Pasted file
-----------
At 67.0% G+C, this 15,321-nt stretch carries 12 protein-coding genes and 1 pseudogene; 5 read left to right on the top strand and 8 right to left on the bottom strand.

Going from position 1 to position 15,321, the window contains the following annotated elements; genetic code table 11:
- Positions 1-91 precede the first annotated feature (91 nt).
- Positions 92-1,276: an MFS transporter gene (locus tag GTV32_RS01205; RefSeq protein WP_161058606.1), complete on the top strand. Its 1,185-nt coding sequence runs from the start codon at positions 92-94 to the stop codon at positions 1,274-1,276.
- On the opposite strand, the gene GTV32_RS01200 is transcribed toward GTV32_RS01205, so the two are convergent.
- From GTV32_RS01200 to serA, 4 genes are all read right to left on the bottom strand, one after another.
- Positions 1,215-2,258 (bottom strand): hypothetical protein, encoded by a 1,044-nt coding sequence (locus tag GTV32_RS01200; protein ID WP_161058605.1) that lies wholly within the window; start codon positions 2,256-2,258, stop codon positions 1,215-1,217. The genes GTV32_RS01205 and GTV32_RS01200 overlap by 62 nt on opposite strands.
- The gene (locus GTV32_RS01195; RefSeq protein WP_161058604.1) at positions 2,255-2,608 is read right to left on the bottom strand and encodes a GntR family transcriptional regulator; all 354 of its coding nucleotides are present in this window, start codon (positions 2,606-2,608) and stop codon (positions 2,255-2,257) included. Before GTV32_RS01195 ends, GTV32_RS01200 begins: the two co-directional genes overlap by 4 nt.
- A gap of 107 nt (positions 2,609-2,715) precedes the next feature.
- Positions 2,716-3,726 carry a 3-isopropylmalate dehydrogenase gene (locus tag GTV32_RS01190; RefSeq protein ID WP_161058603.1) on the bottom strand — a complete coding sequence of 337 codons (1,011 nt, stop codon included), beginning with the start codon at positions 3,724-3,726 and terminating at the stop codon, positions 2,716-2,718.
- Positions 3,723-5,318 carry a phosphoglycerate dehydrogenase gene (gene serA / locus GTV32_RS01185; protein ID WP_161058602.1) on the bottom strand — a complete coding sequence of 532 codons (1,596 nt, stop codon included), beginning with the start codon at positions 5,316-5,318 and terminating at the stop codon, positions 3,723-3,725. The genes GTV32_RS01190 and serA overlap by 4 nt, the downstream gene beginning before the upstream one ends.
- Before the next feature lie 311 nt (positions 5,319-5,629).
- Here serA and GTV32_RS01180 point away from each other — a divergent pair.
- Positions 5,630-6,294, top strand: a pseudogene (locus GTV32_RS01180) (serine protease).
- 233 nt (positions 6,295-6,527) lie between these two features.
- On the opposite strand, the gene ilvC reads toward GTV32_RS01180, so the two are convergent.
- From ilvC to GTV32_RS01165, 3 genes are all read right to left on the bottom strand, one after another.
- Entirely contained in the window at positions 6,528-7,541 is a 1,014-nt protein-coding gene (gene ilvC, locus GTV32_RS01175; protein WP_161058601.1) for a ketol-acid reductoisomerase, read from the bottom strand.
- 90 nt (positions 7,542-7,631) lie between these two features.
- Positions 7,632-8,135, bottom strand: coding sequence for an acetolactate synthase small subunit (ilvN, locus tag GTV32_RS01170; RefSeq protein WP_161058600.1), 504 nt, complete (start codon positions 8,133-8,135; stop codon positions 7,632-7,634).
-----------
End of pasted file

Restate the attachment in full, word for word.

At 67.0% G+C, this 15,321-nt stretch carries 12 protein-coding genes and 1 pseudogene; 5 read left to right on the top strand and 8 right to left on the bottom strand.

Going from position 1 to position 15,321, the window contains the following annotated elements; genetic code table 11:
- Positions 1-91 precede the first annotated feature (91 nt).
- Positions 92-1,276: an MFS transporter gene (locus tag GTV32_RS01205; RefSeq protein WP_161058606.1), complete on the top strand. Its 1,185-nt coding sequence runs from the start codon at positions 92-94 to the stop codon at positions 1,274-1,276.
- On the opposite strand, the gene GTV32_RS01200 is transcribed toward GTV32_RS01205, so the two are convergent.
- From GTV32_RS01200 to serA, 4 genes are all read right to left on the bottom strand, one after another.
- Positions 1,215-2,258 (bottom strand): hypothetical protein, encoded by a 1,044-nt coding sequence (locus tag GTV32_RS01200; protein ID WP_161058605.1) that lies wholly within the window; start codon positions 2,256-2,258, stop codon positions 1,215-1,217. The genes GTV32_RS01205 and GTV32_RS01200 overlap by 62 nt on opposite strands.
- The gene (locus GTV32_RS01195; RefSeq protein WP_161058604.1) at positions 2,255-2,608 is read right to left on the bottom strand and encodes a GntR family transcriptional regulator; all 354 of its coding nucleotides are present in this window, start codon (positions 2,606-2,608) and stop codon (positions 2,255-2,257) included. Before GTV32_RS01195 ends, GTV32_RS01200 begins: the two co-directional genes overlap by 4 nt.
- A gap of 107 nt (positions 2,609-2,715) precedes the next feature.
- Positions 2,716-3,726 carry a 3-isopropylmalate dehydrogenase gene (locus tag GTV32_RS01190; RefSeq protein ID WP_161058603.1) on the bottom strand — a complete coding sequence of 337 codons (1,011 nt, stop codon included), beginning with the start codon at positions 3,724-3,726 and terminating at the stop codon, positions 2,716-2,718.
- Positions 3,723-5,318 carry a phosphoglycerate dehydrogenase gene (gene serA / locus GTV32_RS01185; protein ID WP_161058602.1) on the bottom strand — a complete coding sequence of 532 codons (1,596 nt, stop codon included), beginning with the start codon at positions 5,316-5,318 and terminating at the stop codon, positions 3,723-3,725. The genes GTV32_RS01190 and serA overlap by 4 nt, the downstream gene beginning before the upstream one ends.
- Before the next feature lie 311 nt (positions 5,319-5,629).
- Here serA and GTV32_RS01180 point away from each other — a divergent pair.
- Positions 5,630-6,294, top strand: a pseudogene (locus GTV32_RS01180) (serine protease).
- 233 nt (positions 6,295-6,527) lie between these two features.
- On the opposite strand, the gene ilvC reads toward GTV32_RS01180, so the two are convergent.
- From ilvC to GTV32_RS01165, 3 genes are all read right to left on the bottom strand, one after another.
- Entirely contained in the window at positions 6,528-7,541 is a 1,014-nt protein-coding gene (gene ilvC, locus GTV32_RS01175; protein WP_161058601.1) for a ketol-acid reductoisomerase, read from the bottom strand.
- 90 nt (positions 7,542-7,631) lie between these two features.
- Positions 7,632-8,135, bottom strand: coding sequence for an acetolactate synthase small subunit (ilvN, locus tag GTV32_RS01170; RefSeq protein WP_161058600.1), 504 nt, complete (start codon positions 8,133-8,135; stop codon positions 7,632-7,634).